National Safeguarding Week takes place on an annual basis to raise awareness and reinforce that safeguarding is everyone's responsibility. This year's Safeguarding Week is 18 November to 22 November 2019, with events taking place that highlight:
- the impact of safeguarding
- how to recognise concerns
- what actions you can take when concerned
In this article, we answer the basic questions of what is safeguarding.
What is safeguarding?
Safeguarding is the actions taken to promote the welfare of an individual and to prevent them from harm.
Who can be affected?
Safeguarding can affect any child or adult.
Some individuals are more vulnerable than others as they are within risk groups. These vulnerable people are referred to as 'adult at risk' or 'child at risk'.
Legally who is a child?
In Wales and England, a child is anyone under the age of 18.
In Scotland, in the case of child protection, a child is under 16, unless they are under a protection order, at which time it is 18. For more information see National Guidance for Child Protection in Scotland
What are the risk groups?
Some of the risk groups are:
- older people who are physically or mentally frail
- in care
- refugees / asylum seekers
- suffered a recent trauma
- people with learning needs
- people with a mental health condition
- people with a physical disability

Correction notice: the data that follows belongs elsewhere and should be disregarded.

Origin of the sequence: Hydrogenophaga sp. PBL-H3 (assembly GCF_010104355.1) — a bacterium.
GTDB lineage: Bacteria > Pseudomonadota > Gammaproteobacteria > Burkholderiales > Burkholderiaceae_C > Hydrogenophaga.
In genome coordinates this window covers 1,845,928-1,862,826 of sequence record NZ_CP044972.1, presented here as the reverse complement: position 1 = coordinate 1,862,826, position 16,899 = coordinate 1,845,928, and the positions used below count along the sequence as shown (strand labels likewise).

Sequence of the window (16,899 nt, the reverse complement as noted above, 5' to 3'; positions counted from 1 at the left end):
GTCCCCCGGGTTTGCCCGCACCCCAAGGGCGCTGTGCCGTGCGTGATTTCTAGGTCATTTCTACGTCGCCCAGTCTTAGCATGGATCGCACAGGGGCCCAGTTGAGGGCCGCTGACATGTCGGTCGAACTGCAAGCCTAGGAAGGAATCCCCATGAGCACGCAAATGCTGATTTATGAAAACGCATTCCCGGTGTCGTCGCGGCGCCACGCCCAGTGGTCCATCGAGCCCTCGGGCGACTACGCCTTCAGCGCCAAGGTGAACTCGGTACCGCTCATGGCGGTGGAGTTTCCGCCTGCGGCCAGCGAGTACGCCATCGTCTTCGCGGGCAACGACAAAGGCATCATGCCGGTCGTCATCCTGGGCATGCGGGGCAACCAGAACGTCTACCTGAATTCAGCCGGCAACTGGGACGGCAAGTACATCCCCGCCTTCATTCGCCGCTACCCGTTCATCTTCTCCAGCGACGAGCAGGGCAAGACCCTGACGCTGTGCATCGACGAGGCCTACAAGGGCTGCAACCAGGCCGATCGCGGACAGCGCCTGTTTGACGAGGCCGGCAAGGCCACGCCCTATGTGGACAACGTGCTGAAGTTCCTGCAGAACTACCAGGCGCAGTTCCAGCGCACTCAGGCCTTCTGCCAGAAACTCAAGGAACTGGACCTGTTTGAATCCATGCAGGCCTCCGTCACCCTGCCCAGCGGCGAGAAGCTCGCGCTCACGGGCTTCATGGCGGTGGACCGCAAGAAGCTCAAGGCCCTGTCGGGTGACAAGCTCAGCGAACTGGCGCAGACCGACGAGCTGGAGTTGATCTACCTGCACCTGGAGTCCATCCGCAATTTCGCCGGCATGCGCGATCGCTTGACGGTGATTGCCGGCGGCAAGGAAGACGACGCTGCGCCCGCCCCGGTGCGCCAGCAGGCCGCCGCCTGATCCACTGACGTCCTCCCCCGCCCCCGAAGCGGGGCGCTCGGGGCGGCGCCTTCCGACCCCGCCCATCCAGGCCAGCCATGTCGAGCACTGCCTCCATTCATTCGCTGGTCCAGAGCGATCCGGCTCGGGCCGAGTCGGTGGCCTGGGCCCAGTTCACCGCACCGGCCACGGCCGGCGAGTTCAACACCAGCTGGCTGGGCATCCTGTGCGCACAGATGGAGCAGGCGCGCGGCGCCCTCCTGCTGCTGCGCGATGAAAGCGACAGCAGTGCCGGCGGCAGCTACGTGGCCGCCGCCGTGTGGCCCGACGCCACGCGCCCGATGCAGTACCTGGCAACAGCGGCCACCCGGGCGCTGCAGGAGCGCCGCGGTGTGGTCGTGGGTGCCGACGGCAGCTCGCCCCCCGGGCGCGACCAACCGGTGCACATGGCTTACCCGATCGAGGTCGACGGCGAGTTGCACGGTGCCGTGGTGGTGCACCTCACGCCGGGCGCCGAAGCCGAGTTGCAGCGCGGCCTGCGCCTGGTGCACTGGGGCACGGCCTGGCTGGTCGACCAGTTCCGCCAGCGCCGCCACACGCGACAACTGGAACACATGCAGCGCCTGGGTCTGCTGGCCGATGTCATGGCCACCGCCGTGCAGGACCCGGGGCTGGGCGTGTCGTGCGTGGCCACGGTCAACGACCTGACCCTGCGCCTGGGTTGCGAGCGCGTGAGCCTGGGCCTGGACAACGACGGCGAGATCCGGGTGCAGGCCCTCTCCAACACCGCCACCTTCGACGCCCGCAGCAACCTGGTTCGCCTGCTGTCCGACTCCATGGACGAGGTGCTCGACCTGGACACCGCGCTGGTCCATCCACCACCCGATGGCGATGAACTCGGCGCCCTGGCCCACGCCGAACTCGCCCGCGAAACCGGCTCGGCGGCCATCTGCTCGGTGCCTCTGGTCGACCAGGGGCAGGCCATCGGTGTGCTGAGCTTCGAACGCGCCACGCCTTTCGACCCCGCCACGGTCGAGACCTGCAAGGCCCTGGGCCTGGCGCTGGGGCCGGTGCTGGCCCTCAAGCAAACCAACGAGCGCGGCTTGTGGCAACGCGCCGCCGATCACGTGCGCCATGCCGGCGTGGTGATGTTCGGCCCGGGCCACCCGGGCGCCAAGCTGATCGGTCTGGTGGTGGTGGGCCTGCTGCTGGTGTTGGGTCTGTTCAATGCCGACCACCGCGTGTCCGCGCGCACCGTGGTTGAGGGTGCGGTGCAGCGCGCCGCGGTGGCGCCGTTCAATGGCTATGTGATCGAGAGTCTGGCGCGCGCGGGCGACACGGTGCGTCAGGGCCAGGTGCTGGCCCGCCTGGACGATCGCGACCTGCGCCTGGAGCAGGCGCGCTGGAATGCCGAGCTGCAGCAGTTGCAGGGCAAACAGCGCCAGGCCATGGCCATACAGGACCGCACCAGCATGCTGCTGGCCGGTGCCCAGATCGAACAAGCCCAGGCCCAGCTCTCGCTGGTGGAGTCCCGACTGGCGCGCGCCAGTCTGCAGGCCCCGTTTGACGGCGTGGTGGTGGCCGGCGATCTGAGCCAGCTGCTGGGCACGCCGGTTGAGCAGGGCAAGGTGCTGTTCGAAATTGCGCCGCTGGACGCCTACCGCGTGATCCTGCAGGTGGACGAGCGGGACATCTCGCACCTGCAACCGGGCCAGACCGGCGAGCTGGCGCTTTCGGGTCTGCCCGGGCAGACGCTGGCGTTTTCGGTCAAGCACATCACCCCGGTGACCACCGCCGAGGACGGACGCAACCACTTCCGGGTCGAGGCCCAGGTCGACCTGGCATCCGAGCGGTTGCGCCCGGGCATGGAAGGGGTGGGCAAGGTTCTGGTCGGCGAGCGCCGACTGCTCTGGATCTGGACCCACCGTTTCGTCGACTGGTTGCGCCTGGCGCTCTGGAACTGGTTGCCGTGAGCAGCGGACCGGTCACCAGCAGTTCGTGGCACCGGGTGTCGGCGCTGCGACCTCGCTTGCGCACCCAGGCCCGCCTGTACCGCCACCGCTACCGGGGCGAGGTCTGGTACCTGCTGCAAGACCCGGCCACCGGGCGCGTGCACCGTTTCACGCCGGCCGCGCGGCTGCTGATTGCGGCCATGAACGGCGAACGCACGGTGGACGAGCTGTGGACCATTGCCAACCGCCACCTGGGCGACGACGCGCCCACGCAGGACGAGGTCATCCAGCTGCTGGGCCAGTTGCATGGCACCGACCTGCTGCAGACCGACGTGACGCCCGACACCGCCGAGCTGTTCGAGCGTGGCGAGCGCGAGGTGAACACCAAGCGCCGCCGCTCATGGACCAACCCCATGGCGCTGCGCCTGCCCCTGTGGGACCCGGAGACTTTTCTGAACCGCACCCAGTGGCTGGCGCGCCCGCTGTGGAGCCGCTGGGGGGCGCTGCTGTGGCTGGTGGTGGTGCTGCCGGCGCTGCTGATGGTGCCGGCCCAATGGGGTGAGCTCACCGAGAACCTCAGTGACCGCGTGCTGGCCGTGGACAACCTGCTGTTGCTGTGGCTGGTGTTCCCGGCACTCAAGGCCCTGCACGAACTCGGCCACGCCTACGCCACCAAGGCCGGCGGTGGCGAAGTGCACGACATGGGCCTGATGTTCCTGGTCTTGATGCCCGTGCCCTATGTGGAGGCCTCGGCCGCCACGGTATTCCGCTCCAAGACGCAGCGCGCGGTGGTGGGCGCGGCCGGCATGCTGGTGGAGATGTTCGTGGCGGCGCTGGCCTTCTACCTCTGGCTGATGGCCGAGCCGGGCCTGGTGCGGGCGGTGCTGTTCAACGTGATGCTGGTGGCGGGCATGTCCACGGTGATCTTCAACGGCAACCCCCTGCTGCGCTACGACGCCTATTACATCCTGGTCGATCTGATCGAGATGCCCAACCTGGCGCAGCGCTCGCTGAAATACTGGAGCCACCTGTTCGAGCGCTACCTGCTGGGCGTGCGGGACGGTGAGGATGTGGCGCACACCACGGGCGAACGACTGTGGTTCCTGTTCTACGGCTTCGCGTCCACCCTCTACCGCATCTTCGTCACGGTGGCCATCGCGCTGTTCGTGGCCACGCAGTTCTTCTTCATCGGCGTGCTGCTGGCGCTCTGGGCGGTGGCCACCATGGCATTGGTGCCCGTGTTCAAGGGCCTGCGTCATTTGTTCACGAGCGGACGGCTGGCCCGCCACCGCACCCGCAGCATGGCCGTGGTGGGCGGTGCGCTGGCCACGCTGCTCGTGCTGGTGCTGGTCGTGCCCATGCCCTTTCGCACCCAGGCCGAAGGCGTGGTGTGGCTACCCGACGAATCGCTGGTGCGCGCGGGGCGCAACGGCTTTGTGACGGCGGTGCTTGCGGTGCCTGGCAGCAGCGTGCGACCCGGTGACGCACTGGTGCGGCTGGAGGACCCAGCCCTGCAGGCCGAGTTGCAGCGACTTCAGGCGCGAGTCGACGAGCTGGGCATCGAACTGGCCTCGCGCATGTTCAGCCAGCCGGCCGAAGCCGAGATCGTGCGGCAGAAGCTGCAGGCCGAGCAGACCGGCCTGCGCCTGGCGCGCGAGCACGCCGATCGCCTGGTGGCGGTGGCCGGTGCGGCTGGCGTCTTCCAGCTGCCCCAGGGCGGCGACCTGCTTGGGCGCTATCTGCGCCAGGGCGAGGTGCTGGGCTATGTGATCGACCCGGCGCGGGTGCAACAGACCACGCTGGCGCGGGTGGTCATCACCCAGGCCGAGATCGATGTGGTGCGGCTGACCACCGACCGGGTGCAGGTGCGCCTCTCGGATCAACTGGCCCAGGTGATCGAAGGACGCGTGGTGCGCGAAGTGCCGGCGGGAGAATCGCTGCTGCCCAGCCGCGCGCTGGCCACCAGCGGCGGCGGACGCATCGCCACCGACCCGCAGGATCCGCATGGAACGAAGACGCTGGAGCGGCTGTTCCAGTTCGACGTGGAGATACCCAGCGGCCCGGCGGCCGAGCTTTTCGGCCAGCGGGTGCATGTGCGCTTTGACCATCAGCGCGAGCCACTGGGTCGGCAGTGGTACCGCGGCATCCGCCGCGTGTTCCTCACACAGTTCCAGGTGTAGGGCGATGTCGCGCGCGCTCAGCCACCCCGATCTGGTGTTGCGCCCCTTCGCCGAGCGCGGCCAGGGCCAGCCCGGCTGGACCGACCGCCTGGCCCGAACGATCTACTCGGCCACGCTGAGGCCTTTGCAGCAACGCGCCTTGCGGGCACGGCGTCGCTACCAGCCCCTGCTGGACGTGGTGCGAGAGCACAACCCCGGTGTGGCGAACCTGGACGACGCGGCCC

- people who do not speak the language of the country
However, we must be careful not to label people in groups or assume abuse is not taking place because they do not fit a vulnerable group.
What is abuse?
Abuse is the violation of an individual's human and civil rights by any other person or persons.
The abuse can vary from treating someone with disrespect in a way which significantly affects the person's enjoyment of life, to causing actual physical suffering.
What are the types of abuse?
Adults and children
- Physical abuse
- Sexual abuse
- Emotional / Phycological
- Discriminatory abuse
- Domestic abuse
- Financial abuse
- Organisational abuse
- Modern slavery
Who carries out abuse?
Abuse is normally carried out by someone the individual knows, but can also be a stranger. The abuser is often someone in a position of trust, including careers and family members.
How might I recognise a safeguarding concern?
Some of the potential signs are:
- Disclosure from a child, adult at risk, parent or anonymously
- Cryptic social media post
- Appearance that is inappropriate, dirty or ill-fitting clothing
- Injuries to the body that are unexplained or the explanation does not make sense
- Fear of a particular gender
- Behaviour of a child that is emulating adult behaviour
- Behaviour of a parent/carer toward the child or adult at risk being aggressive or violent
- Increased use of alcohol or drugs
- Reckless conduct of a pregnant mother
- Self-harm or attempted suicide
What should I do if someone discloses to me?
- listen to what you are being told without interrupting
- tell them what they are saying is important
- thank them for trusting you